State of the Union and Democratic Response -- interesting, frustrating, well done in spots, worth reading, especially if you want to feel like an informed citizen and happened to be working on the night when it was delivered.
1984 by George Orwell -- I'm listening to it while I crochet and it very much gives me things to think about... disturbing in its "this-could-happen-ness". I love his thoughts around language and newspeak. I had to return it before I was finished with it... bummer. I'll pick it up again sometime, I'm sure.
Papal Encyclical given by Pope Benedict XVI -- I was quite impressed both with writing and organization and with his dealings with the subject matter. Some of it is really, really Catholic, and many parts are good challenges for any Christian. I have a much different opinion of this pope now than I did before I read the encylical.
The Golden Compass by Philip Pullman -- Excellent! Fantasy / future novel with quite a bit of substance -- theology, sociology, philosophy,... -- as well as entertainment value. The first in a trilogy called His Dark Materials. I love the way he gives people's souls form with daemons (each character has a different animal that "personifies" his or her psyche).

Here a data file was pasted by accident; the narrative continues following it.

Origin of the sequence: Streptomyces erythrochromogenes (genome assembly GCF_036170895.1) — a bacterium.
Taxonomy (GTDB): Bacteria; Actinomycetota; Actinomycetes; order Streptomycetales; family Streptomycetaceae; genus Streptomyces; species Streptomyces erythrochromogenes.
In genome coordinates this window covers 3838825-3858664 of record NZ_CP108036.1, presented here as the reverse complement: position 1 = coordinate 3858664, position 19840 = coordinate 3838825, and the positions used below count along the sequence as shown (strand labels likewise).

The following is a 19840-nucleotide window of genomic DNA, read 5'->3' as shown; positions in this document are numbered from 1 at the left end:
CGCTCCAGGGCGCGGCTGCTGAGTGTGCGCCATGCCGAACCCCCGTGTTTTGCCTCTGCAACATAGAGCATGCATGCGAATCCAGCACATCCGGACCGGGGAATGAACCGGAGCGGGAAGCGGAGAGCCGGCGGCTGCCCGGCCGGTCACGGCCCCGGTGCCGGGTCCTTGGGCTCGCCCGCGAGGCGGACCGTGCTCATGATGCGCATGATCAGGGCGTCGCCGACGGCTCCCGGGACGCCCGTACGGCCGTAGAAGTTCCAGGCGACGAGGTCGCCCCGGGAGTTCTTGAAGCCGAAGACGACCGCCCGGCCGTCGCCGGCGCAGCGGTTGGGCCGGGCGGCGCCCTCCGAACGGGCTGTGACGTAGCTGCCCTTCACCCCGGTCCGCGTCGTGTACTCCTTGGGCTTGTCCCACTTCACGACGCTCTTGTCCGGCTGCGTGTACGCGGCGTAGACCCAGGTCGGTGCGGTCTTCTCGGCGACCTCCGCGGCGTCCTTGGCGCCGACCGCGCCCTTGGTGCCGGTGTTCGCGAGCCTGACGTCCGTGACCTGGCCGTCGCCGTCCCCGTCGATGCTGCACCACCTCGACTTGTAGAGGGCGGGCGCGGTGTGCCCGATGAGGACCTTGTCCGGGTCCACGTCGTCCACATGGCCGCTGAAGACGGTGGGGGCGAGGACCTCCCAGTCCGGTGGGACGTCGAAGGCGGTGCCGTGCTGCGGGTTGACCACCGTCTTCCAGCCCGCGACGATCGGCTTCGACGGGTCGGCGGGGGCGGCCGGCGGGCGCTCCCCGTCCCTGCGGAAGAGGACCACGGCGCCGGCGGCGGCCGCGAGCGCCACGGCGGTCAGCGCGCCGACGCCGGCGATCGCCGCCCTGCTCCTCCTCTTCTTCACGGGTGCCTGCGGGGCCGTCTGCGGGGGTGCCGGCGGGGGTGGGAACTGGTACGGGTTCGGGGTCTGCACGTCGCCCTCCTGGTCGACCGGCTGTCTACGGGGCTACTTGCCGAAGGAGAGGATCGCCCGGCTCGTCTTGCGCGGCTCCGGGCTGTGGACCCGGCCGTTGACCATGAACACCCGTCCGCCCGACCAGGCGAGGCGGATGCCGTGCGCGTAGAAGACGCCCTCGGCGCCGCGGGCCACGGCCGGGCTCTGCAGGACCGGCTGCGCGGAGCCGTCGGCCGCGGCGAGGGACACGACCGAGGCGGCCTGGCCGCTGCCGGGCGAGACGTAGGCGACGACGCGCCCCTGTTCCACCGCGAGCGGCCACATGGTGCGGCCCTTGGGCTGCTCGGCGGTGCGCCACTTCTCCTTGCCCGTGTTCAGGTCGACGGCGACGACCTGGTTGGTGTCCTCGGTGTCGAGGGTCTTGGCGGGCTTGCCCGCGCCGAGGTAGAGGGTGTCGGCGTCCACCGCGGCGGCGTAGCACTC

Out of Her Mind: Women Writing on Madness -- a compilation of essays of mental illness and its treatment. It includes pieces by Dorothea Dix, Nellie Blye, Charlotte Perkins Gillman, Kate Millet, Zelda Fitzgerald, and other famous women writers. Interesting fact: madness (hysteria) was originally connected very strongly with women and their wombs (hyster=womb). This book does a good anecdotal history of mental illness as it affects women.
The Hours by Michael Cunningham -- I love his writing style! And the way he interweaves the stories is fascinating. It's one of those that I'm having a hard time putting down (which hasn't happened for a while). I'm going to have to read Mrs. Dalloway next, because The Hours is strongly based on that story, evidently. It does have several hard themes... but deals with them well, I think. (Also, it was made into a movie, which is quite good as well.)
The Odd Sea -- like the jacket says, a good book for a first novel. I wasn't hugely impressed, but it was worth reading. I'm sure that if this author writes more he will find himself quite sucessful. I didn't quite get the connection with the Odyssey, though, or with Hamlet (both of which were invoked).
It's not Easy Being Green -- quotes from Jim Henson and about Jim Henson. Cute little book and extremely quick read.
The Trouble With Poetry by Billy Collins -- great collection of poetry (his newest, I think). He is quite quickly climbing my list of favorite poets!
Brideshead Revisited by Evelyn Waugh -- I had a really hard time getting through this but read it on Seth's recommendation. Thus, it must be that some people (like Seth) really enjoy the book and find the dialogue witty and fascinating, while others (like me) find it too Jane-Austen-esque to be very interesting... So perhaps you all should try reading it sometime and tell me what you think!
Cheers to you, new year
6 hours ago